Loose or corroded plugs connecting heaters, toasters, irons, etc.

Loose or corroded switches and circuit fuse plugs.

Loose connections to apparatus and temporary branch services.

Fuses of electric ranges and other appliances.

Faulty extension cords to portable apparatus.


Call bells and buzzers may cause severe interference to radio receivers whose aerials, leads-in, or ground wires are in close proximity to the wiring of the signal system.

Where the signal system is supplied by batteries, a surge may be induced from the signal wiring to the house wiring, if the circuits parallel within a distance of two or three feet. This surge may cause interference to radio receivers in nearby houses, but battery operated bells do not usually cause widespread, interference.

Where the signal system is supplied from the lighting circuit by a transformer, there is more apt to be a surge set up on the house lighting wires, which will more seriously affect receivers in the neighbourhood.

In most cases the interference may be eliminated by connecting a .01 or .5 mfd. condenser across the terminal of the bell or buzzer. If this should not be effective, the condenser should be connected directly across the vibrator contacts.


The methods of interference propagation not only give indications as to the likely source, but serve as a guide as to the particular suppression unit likely to be effective and to its location for maximum suppression efficiency, although this latter may be decided to some extent by the economic factor or simplification of application. It is, therefore, important to have a clear understanding of the methods by which interference may be propagated.

Types, or more correctly conditions, of radio interference may be classified as follows :—

Condition “A”: Directly Radiated Interference.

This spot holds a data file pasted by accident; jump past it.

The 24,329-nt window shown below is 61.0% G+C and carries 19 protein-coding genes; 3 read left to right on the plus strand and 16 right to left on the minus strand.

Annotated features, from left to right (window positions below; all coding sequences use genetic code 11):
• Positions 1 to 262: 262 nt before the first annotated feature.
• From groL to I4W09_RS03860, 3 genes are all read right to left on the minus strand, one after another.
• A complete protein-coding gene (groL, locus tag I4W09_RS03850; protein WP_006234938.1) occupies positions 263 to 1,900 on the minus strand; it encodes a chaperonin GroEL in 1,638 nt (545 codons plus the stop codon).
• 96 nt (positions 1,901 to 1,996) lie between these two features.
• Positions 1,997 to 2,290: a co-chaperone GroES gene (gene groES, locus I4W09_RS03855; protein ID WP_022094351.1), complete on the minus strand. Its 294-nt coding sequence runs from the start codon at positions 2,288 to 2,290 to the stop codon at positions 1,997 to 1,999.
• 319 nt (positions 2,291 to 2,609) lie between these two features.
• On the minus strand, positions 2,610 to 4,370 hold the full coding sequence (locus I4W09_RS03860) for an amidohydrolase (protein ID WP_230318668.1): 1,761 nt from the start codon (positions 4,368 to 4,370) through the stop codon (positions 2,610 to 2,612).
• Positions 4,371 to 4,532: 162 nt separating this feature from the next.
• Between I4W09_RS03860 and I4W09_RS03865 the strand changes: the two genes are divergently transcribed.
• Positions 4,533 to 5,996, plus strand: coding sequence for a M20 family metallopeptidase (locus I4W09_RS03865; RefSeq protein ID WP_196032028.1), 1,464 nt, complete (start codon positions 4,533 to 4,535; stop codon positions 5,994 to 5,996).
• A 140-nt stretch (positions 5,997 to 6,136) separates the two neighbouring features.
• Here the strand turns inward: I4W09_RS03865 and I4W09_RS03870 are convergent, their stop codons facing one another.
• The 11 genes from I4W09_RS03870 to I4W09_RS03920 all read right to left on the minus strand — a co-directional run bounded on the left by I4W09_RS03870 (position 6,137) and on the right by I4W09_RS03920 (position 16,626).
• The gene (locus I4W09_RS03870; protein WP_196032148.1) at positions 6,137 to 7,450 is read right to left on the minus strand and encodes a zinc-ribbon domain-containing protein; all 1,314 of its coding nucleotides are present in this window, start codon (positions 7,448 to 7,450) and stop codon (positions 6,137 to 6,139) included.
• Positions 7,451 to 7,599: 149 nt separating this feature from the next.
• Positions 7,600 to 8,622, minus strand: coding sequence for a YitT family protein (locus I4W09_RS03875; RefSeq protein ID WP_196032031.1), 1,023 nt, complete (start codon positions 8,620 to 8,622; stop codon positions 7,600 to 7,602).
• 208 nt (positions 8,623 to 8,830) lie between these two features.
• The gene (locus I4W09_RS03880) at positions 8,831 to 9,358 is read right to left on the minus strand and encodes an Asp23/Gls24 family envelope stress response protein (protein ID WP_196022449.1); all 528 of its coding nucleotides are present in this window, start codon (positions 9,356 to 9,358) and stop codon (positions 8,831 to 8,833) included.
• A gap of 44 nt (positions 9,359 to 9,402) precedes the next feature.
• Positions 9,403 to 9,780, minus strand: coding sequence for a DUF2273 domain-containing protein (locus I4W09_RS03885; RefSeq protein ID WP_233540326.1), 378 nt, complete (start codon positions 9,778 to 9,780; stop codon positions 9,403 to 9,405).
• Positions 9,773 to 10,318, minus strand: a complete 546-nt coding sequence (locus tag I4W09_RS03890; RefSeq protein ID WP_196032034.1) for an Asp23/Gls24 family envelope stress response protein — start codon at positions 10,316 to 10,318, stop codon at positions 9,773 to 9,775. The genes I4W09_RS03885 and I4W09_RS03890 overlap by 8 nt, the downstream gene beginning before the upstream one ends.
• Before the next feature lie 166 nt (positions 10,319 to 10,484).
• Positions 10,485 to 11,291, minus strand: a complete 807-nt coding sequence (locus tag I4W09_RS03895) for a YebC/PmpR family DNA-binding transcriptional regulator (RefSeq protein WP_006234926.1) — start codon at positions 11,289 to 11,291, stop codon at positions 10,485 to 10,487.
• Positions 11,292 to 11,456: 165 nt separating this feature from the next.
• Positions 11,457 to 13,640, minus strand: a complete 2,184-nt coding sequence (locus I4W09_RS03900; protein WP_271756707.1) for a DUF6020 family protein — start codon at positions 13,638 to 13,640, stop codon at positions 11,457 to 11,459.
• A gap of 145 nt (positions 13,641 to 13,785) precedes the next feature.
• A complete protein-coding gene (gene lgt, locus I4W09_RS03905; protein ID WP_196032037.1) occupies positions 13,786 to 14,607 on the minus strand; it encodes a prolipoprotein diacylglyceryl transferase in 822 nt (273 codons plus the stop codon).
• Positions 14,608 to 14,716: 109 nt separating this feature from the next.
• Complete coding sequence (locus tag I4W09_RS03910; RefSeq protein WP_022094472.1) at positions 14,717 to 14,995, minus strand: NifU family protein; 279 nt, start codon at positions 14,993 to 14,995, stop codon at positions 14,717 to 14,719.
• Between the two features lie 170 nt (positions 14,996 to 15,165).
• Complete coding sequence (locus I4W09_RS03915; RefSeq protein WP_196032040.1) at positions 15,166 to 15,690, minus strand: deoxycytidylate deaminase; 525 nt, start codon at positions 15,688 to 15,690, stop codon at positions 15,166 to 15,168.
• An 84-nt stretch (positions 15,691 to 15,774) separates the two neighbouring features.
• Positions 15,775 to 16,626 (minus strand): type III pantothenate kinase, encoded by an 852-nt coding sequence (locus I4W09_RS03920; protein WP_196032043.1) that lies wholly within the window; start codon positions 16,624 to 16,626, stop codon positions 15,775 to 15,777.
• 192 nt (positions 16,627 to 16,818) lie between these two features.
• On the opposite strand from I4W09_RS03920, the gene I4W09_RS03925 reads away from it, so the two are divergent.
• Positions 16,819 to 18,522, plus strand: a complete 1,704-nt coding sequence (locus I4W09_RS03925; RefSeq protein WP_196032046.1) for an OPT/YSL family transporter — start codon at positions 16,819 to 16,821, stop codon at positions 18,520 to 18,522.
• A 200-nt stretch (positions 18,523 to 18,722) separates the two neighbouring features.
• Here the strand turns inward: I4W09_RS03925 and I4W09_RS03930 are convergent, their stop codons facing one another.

This is carried from the source by the radio-frequency waves as in the case of the programme signal. The frequency spectrum covered may be very considerable, and the interfering waves may be of any single frequency or may be a plurality of periodicities and modulation products. Directly-radiated interference enters the radio receiver through the aerial-earth circuit or may be picked up by the receiver circuit wiring as when the receiver is inadequately shielded.

Condition “B”: Conducted Interference.

Variations in the magnetic and load conditions of a machine or inherent characteristics of apparatus connected to the supply network may cause the production of parasitic radio-frequency currents which are injected into the supply lines and conducted away from the machine over the whole or part of the system. In this case, interference eaters the radio receiver by means of the mains supply lead, and is rectified in the detector or power rectifier stages to be reproduced in the loudspeaker.

Condition “C”: Re-radiated Interference.

Since the parasitic currents producing interference are high-frequency in character, it is obvious that interference will be conducted along the lines in an open wire system so long as this is the easiest path. But if any considerable impedance is encountered during propagation, conduction ceases or is greatly decreased, and radiation into the ether around the conductors occurs.